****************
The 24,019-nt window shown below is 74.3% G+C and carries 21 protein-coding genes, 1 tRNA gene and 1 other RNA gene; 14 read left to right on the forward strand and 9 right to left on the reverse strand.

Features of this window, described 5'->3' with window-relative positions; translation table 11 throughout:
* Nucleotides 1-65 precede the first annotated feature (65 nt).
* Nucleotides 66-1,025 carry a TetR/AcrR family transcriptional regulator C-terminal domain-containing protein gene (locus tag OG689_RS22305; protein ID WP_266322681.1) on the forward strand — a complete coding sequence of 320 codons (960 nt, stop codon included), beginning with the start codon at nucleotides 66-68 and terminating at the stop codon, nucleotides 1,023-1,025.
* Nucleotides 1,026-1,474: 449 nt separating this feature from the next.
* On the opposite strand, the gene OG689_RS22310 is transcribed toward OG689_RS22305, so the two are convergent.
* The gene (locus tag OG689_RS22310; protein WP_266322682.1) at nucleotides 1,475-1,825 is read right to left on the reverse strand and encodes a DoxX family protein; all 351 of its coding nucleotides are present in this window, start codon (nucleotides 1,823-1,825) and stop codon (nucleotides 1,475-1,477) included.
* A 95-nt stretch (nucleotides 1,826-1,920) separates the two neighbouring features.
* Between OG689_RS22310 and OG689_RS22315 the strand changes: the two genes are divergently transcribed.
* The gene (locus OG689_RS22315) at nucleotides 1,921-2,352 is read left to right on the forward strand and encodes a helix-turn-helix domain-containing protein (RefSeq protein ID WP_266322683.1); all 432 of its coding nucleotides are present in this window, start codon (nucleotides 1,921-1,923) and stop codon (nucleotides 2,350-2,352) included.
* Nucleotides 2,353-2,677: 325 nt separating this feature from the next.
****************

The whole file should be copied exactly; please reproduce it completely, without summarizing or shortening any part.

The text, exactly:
The 24,019-nt window shown below is 74.3% G+C and carries 21 protein-coding genes, 1 tRNA gene and 1 other RNA gene; 14 read left to right on the forward strand and 9 right to left on the reverse strand.

Features of this window, described 5'->3' with window-relative positions; translation table 11 throughout:
* Nucleotides 1-65 precede the first annotated feature (65 nt).
* Nucleotides 66-1,025 carry a TetR/AcrR family transcriptional regulator C-terminal domain-containing protein gene (locus tag OG689_RS22305; protein ID WP_266322681.1) on the forward strand — a complete coding sequence of 320 codons (960 nt, stop codon included), beginning with the start codon at nucleotides 66-68 and terminating at the stop codon, nucleotides 1,023-1,025.
* Nucleotides 1,026-1,474: 449 nt separating this feature from the next.
* On the opposite strand, the gene OG689_RS22310 is transcribed toward OG689_RS22305, so the two are convergent.
* The gene (locus tag OG689_RS22310; protein WP_266322682.1) at nucleotides 1,475-1,825 is read right to left on the reverse strand and encodes a DoxX family protein; all 351 of its coding nucleotides are present in this window, start codon (nucleotides 1,823-1,825) and stop codon (nucleotides 1,475-1,477) included.
* A 95-nt stretch (nucleotides 1,826-1,920) separates the two neighbouring features.
* Between OG689_RS22310 and OG689_RS22315 the strand changes: the two genes are divergently transcribed.
* The gene (locus OG689_RS22315) at nucleotides 1,921-2,352 is read left to right on the forward strand and encodes a helix-turn-helix domain-containing protein (RefSeq protein ID WP_266322683.1); all 432 of its coding nucleotides are present in this window, start codon (nucleotides 1,921-1,923) and stop codon (nucleotides 2,350-2,352) included.
* Nucleotides 2,353-2,677: 325 nt separating this feature from the next.